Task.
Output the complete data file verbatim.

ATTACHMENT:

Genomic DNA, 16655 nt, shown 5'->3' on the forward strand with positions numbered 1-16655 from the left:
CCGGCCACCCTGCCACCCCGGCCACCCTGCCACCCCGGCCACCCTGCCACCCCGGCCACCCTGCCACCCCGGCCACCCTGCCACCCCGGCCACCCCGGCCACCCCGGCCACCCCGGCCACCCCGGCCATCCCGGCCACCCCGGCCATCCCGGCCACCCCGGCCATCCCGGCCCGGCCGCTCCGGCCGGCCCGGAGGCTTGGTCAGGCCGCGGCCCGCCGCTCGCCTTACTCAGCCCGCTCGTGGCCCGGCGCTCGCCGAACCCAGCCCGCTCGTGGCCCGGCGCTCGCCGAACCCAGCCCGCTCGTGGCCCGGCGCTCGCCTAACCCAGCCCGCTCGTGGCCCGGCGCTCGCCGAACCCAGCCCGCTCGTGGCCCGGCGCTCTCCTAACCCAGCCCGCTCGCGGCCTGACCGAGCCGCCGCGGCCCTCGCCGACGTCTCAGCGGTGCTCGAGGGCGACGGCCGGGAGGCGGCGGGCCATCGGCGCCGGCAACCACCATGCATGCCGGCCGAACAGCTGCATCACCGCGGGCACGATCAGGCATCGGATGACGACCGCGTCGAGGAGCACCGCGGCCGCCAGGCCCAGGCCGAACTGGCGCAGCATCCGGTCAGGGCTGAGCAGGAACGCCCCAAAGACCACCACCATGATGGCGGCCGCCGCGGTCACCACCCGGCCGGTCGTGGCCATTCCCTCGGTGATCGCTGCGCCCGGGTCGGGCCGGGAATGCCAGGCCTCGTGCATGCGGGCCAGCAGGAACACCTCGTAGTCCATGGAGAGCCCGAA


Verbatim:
Genomic DNA, 16655 nt, shown 5'->3' on the forward strand with positions numbered 1-16655 from the left:
CCGGCCACCCTGCCACCCCGGCCACCCTGCCACCCCGGCCACCCTGCCACCCCGGCCACCCTGCCACCCCGGCCACCCTGCCACCCCGGCCACCCCGGCCACCCCGGCCACCCCGGCCACCCCGGCCATCCCGGCCACCCCGGCCATCCCGGCCACCCCGGCCATCCCGGCCCGGCCGCTCCGGCCGGCCCGGAGGCTTGGTCAGGCCGCGGCCCGCCGCTCGCCTTACTCAGCCCGCTCGTGGCCCGGCGCTCGCCGAACCCAGCCCGCTCGTGGCCCGGCGCTCGCCGAACCCAGCCCGCTCGTGGCCCGGCGCTCGCCTAACCCAGCCCGCTCGTGGCCCGGCGCTCGCCGAACCCAGCCCGCTCGTGGCCCGGCGCTCTCCTAACCCAGCCCGCTCGCGGCCTGACCGAGCCGCCGCGGCCCTCGCCGACGTCTCAGCGGTGCTCGAGGGCGACGGCCGGGAGGCGGCGGGCCATCGGCGCCGGCAACCACCATGCATGCCGGCCGAACAGCTGCATCACCGCGGGCACGATCAGGCATCGGATGACGACCGCGTCGAGGAGCACCGCGGCCGCCAGGCCCAGGCCGAACTGGCGCAGCATCCGGTCAGGGCTGAGCAGGAACGCCCCAAAGACCACCACCATGATGGCGGCCGCCGCGGTCACCACCCGGCCGGTCGTGGCCATTCCCTCGGTGATCGCTGCGCCCGGGTCGGGCCGGGAATGCCAGGCCTCGTGCATGCGGGCCAGCAGGAACACCTCGTAGTCCATGGAGAGCCCGAA